RCMP said in a media release that motorists in the Boundary region are urged to be vigilant, after Midway RCMP responded to a report of a suspicious occurrence that took place Sunday evening on a back country provincial highway.
RCMP said on Sunday, March 21, 2021, shortly after 8:30 p.m., Midway RCMP received a third party report after a suspicious occurrence in which a yet to be identified suspect allegedly conducted a traffic stop with a motorist travelling between Rock Creek and Kelowna along Highway 33.
According to the BC Center for Disease Control (BCCDC) Geographic Distribution of COVID-19 by Local Area of Case Residence map for the period of March 7-13, the Kootenay region of the province saw a small increase in new cases.
The Boundary region shows now new cases of COVID-19.
Leading the increase was Cranbrook with five cases during the seven-day recording period.
Nelson recorded two cases while Trail, Castlegar, Fernie, Kimberley, Windermere and Golden each had one new COVID-19 reported case.
Dr. Bonnie Henry, B.C.’s provincial health officer, and Adrian Dix, Minister of Health, have issued the following joint statement regarding updates on the COVID-19 response in British Columbia:
“Today, we are reporting on three periods. From March 12 to 13, we had 555 new cases. From March 13 to 14, we had 491 new cases and in the last 24 hours, we had a further 460 new cases.
“This results in a total of 1,506 new cases, including eight epi-linked cases, for a total of 88,373 cases in British Columbia.
Dr. Bonnie Henry, B.C.'s provincial health officer is easing Public Health Order in regards to gatherings, amending the order to allow for outdoor gatherings of up to 10 people in the same group.
During Thursday media release, Dr. Henry said now that the days are getting warmer, and longer, it’s time to ease restrictions a little.
"Where we can do things more safely is outside,” Dr. Henry said.
Thoughts of Daylight Saving Time change going the way of the dinosaur have been put on hold for another year as British Columbians spring forward at 2 a.m. Sunday to enter Daylight Saving Time 2021.
Many British Columbias had hoped the province would shelve the twice-a-year change after support of putting an end to the change in 2019 was gained during an online survey that revealed more than 93% of the record 223,273 British Columbians indicated a preference to permanent Daylight Savings Time.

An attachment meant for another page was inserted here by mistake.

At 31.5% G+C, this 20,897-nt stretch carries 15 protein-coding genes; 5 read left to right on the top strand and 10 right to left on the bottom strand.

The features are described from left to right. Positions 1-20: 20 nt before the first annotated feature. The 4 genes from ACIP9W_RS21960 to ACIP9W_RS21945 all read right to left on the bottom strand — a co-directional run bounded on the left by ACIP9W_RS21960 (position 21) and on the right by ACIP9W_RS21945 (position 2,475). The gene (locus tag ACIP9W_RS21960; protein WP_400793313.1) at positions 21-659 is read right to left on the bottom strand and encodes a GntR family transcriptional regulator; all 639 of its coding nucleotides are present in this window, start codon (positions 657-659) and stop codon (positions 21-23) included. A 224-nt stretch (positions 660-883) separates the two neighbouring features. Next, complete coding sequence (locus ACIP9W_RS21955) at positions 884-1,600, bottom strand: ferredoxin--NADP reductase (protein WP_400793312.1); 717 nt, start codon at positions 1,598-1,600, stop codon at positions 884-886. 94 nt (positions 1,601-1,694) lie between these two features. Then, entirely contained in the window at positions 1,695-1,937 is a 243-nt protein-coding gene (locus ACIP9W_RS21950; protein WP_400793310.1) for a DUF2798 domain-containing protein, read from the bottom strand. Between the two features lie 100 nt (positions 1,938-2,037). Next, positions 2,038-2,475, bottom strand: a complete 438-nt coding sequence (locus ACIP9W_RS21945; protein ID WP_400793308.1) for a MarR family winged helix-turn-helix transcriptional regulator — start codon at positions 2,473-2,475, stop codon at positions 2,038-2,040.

Donations for a GoFundMe page continue to pour in for a West Kootenay man killed in a snowmobile accident last week near Kaslo.
Kaslo RCMP said that local Search and Rescue were called to an avalanche accident on the afternoon of Thursday, March 4 in the Antoine Basin area.
Under guidance from Provincial Health Officer Dr. Bonnie Henry, Selkirk College is joining post-secondaries from across British Columbia in preparation for a return to in-person education on campuses for September 2021.
“Just, (screw) the whole fossil fuel industry. They need to be nationalized as we transition completely from fossil fuels to preserve what is left of a livable planet.” – Peter Kalmus
The evidence is mounting in the courtroom of public judgment; a verdict could be delivered soon.
Fossil fuels stand accused of death, destruction, deception, denial, and dishonesty.
The B.C. government is investing $2.4 million to complete wildfire risk reduction projects in the Columbia Basin as part of its economic recovery plan to create jobs and help communities recover from COVID-19 impacts.
“Our government’s support of this program will help mitigate wildfire threats and also provide training and employment opportunities,” said Katrine Conroy, Minister of Forests, Lands, Natural Resource Operations and Rural Development. “Increasing wildfire resiliency in and around our communities is a key part of B.C.’s overall wildfire strategy.”